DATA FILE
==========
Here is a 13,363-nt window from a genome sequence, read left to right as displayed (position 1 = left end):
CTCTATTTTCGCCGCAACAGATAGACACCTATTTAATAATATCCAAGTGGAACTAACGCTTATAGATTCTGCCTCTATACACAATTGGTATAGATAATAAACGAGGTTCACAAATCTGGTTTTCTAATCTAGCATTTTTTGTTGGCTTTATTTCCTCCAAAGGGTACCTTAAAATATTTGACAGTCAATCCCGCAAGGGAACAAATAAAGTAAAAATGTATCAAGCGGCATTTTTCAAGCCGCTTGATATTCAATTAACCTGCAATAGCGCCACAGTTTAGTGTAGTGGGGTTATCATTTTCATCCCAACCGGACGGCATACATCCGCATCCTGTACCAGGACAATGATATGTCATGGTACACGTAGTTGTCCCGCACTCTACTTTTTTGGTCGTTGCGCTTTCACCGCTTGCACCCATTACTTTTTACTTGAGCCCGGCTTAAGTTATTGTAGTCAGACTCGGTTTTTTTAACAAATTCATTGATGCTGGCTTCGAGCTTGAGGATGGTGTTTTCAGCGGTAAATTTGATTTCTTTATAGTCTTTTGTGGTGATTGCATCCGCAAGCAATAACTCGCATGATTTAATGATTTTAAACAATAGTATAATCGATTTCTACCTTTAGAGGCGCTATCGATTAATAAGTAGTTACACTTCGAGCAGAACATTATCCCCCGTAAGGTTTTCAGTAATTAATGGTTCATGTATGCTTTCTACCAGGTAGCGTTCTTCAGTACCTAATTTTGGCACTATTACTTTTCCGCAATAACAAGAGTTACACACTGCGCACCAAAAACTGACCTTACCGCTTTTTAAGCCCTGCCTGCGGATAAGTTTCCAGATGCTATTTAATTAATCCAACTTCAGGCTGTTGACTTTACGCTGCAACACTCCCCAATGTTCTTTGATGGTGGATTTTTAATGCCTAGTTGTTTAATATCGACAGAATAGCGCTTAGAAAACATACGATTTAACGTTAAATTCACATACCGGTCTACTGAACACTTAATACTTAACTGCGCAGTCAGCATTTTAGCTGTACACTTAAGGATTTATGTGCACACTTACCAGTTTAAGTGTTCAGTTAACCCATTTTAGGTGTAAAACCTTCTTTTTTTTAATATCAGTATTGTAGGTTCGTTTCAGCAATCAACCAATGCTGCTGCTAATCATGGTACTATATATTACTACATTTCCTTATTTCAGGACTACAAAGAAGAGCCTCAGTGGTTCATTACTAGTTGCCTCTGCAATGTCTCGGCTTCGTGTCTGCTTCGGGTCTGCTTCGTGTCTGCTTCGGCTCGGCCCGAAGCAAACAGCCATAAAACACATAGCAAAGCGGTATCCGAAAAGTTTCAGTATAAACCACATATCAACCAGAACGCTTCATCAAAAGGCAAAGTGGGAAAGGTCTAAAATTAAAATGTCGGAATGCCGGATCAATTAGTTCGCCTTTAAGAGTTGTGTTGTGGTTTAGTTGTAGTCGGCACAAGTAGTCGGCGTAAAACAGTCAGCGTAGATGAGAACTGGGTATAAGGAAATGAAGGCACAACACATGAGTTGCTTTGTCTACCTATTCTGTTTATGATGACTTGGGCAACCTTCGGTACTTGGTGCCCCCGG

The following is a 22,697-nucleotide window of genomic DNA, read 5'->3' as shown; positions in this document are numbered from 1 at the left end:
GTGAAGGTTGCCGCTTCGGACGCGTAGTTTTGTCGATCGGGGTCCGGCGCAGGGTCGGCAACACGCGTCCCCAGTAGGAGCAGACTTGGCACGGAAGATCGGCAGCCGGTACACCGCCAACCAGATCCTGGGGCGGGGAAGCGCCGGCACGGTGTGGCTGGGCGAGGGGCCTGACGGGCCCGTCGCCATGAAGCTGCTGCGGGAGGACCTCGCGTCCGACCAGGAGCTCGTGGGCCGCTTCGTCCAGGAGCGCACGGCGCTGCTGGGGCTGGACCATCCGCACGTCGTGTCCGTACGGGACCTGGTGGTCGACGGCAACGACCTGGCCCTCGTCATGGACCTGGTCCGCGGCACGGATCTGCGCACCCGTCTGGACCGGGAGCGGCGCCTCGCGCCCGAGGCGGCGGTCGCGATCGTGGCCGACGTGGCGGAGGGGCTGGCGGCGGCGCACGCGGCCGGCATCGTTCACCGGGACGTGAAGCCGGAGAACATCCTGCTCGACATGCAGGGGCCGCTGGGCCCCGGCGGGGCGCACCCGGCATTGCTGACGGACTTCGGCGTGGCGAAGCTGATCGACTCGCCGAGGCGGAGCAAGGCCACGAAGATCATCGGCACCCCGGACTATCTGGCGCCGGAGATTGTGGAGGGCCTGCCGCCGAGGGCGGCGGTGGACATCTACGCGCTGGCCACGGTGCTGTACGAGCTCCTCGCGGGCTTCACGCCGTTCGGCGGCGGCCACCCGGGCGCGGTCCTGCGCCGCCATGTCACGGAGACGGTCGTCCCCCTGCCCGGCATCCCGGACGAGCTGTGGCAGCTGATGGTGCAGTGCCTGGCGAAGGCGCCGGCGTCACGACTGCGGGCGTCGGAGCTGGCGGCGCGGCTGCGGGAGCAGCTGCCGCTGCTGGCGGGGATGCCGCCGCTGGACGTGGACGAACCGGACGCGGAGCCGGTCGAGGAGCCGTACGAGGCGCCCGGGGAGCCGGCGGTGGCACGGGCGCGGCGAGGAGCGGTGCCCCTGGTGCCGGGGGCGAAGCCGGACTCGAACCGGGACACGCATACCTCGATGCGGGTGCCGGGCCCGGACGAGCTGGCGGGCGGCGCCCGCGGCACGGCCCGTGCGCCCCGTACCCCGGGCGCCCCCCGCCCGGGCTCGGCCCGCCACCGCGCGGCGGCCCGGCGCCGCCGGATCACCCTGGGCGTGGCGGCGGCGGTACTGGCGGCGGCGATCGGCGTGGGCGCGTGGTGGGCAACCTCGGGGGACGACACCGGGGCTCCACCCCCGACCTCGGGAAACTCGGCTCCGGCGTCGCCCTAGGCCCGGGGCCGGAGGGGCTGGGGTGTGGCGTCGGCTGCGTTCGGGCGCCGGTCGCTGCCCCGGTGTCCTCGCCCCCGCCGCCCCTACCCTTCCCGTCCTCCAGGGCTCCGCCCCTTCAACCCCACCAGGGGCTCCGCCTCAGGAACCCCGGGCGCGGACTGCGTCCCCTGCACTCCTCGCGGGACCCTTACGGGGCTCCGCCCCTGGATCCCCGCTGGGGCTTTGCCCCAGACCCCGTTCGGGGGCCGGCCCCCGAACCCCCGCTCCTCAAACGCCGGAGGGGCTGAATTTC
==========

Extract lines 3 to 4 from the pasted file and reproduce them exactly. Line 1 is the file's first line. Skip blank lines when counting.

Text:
The following is a 22,697-nucleotide window of genomic DNA, read 5'->3' as shown; positions in this document are numbered from 1 at the left end:
GTGAAGGTTGCCGCTTCGGACGCGTAGTTTTGTCGATCGGGGTCCGGCGCAGGGTCGGCAACACGCGTCCCCAGTAGGAGCAGACTTGGCACGGAAGATCGGCAGCCGGTACACCGCCAACCAGATCCTGGGGCGGGGAAGCGCCGGCACGGTGTGGCTGGGCGAGGGGCCTGACGGGCCCGTCGCCATGAAGCTGCTGCGGGAGGACCTCGCGTCCGACCAGGAGCTCGTGGGCCGCTTCGTCCAGGAGCGCACGGCGCTGCTGGGGCTGGACCATCCGCACGTCGTGTCCGTACGGGACCTGGTGGTCGACGGCAACGACCTGGCCCTCGTCATGGACCTGGTCCGCGGCACGGATCTGCGCACCCGTCTGGACCGGGAGCGGCGCCTCGCGCCCGAGGCGGCGGTCGCGATCGTGGCCGACGTGGCGGAGGGGCTGGCGGCGGCGCACGCGGCCGGCATCGTTCACCGGGACGTGAAGCCGGAGAACATCCTGCTCGACATGCAGGGGCCGCTGGGCCCCGGCGGGGCGCACCCGGCATTGCTGACGGACTTCGGCGTGGCGAAGCTGATCGACTCGCCGAGGCGGAGCAAGGCCACGAAGATCATCGGCACCCCGGACTATCTGGCGCCGGAGATTGTGGAGGGCCTGCCGCCGAGGGCGGCGGTGGACATCTACGCGCTGGCCACGGTGCTGTACGAGCTCCTCGCGGGCTTCACGCCGTTCGGCGGCGGCCACCCGGGCGCGGTCCTGCGCCGCCATGTCACGGAGACGGTCGTCCCCCTGCCCGGCATCCCGGACGAGCTGTGGCAGCTGATGGTGCAGTGCCTGGCGAAGGCGCCGGCGTCACGACTGCGGGCGTCGGAGCTGGCGGCGCGGCTGCGGGAGCAGCTGCCGCTGCTGGCGGGGATGCCGCCGCTGGACGTGGACGAACCGGACGCGGAGCCGGTCGAGGAGCCGTACGAGGCGCCCGGGGAGCCGGCGGTGGCACGGGCGCGGCGAGGAGCGGTGCCCCTGGTGCCGGGGGCGAAGCCGGACTCGAACCGGGACACGCATACCTCGATGCGGGTGCCGGGCCCGGACGAGCTGGCGGGCGGCGCCCGCGGCACGGCCCGTGCGCCCCGTACCCCGGGCGCCCCCCGCCCGGGCTCGGCCCGCCACCGCGCGGCGGCCCGGCGCCGCCGGATCACCCTGGGCGTGGCGGCGGCGGTACTGGCGGCGGCGATCGGCGTGGGCGCGTGGTGGGCAACCTCGGGGGACGACACCGGGGCTCCACCCCCGACCTCGGGAAACTCGGCTCCGGCGTCGCCCTAGGCCCGGGGCCGGAGGGGCTGGGGTGTGGCGTCGGCTGCGTTCGGGCGCCGGTCGCTGCCCCGGTGTCCTCGCCCCCGCCGCCCCTACCCTTCCCGTCCTCCAGGGCTCCGCCCCTTCAACCCCACCAGGGGCTCCGCCTCAGGAACCCCGGGCGCGGACTGCGTCCCCTGCACTCCTCGCGGGACCCTTACGGGGCTCCGCCCCTGGATCCCCGCTGGGGCTTTGCCCCAGACCCCGTTCGGGGGCCGGCCCCCGAACCCCCGCTCCTCAAACGCCGGAGGGGCTGAATTTC